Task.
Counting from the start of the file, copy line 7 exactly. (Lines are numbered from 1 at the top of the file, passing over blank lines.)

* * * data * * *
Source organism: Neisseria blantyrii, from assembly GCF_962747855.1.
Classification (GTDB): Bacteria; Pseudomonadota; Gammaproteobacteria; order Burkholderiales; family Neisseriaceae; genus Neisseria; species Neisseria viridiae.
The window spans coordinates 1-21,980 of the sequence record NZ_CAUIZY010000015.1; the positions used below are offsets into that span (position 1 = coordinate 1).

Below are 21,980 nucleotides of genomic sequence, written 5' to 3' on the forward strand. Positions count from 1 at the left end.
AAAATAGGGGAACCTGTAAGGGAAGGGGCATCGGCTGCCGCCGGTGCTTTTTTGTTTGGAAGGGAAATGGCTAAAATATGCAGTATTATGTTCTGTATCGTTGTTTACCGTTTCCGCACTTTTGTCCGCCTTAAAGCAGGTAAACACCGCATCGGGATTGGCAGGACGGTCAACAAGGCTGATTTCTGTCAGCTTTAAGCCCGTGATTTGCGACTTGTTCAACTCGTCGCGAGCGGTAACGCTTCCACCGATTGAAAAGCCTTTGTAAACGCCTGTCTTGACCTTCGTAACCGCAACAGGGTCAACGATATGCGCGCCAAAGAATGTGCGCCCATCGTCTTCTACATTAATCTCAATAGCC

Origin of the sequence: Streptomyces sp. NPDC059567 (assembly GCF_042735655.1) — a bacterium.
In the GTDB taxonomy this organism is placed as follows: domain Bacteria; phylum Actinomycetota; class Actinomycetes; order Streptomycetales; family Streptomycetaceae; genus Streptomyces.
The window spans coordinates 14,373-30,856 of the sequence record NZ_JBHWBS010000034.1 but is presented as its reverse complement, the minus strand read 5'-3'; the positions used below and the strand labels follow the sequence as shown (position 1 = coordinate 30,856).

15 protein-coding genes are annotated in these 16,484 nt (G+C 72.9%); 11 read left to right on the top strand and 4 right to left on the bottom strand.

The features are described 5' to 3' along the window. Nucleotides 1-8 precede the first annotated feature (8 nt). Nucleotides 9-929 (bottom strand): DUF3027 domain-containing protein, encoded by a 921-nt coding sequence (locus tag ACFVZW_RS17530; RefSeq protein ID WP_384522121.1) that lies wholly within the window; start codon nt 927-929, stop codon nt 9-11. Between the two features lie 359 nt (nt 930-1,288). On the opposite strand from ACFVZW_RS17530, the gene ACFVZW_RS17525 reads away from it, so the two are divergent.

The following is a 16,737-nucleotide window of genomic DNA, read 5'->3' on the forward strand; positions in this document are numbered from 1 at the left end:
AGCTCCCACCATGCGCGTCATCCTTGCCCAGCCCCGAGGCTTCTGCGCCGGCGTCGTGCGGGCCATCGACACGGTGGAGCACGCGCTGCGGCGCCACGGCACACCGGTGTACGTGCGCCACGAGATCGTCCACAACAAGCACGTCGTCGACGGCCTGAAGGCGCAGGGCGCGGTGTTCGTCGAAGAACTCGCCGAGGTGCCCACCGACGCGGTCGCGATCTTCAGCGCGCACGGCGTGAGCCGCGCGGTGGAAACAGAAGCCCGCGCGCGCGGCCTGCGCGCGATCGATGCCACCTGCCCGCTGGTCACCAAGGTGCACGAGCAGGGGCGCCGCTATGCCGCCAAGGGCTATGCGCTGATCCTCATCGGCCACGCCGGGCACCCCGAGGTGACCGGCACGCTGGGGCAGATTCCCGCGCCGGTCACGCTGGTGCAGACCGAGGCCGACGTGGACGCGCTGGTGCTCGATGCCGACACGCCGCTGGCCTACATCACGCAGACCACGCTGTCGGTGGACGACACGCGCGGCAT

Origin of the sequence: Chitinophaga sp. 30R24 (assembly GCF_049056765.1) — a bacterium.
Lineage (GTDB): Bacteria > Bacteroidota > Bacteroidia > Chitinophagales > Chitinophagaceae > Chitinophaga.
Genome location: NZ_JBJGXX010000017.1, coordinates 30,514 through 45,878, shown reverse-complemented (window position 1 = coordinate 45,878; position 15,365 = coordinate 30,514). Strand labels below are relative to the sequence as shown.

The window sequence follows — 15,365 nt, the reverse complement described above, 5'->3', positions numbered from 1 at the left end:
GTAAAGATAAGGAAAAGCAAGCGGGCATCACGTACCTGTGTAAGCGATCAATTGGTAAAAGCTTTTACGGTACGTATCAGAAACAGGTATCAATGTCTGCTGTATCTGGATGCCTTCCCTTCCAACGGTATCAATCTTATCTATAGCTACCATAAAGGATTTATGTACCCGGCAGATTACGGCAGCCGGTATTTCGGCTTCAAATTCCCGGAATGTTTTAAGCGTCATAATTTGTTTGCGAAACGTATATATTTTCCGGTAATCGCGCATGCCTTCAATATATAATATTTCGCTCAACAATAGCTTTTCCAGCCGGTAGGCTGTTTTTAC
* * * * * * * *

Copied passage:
In the GTDB taxonomy this organism is placed as follows: domain Bacteria; phylum Actinomycetota; class Actinomycetes; order Streptomycetales; family Streptomycetaceae; genus Streptomyces.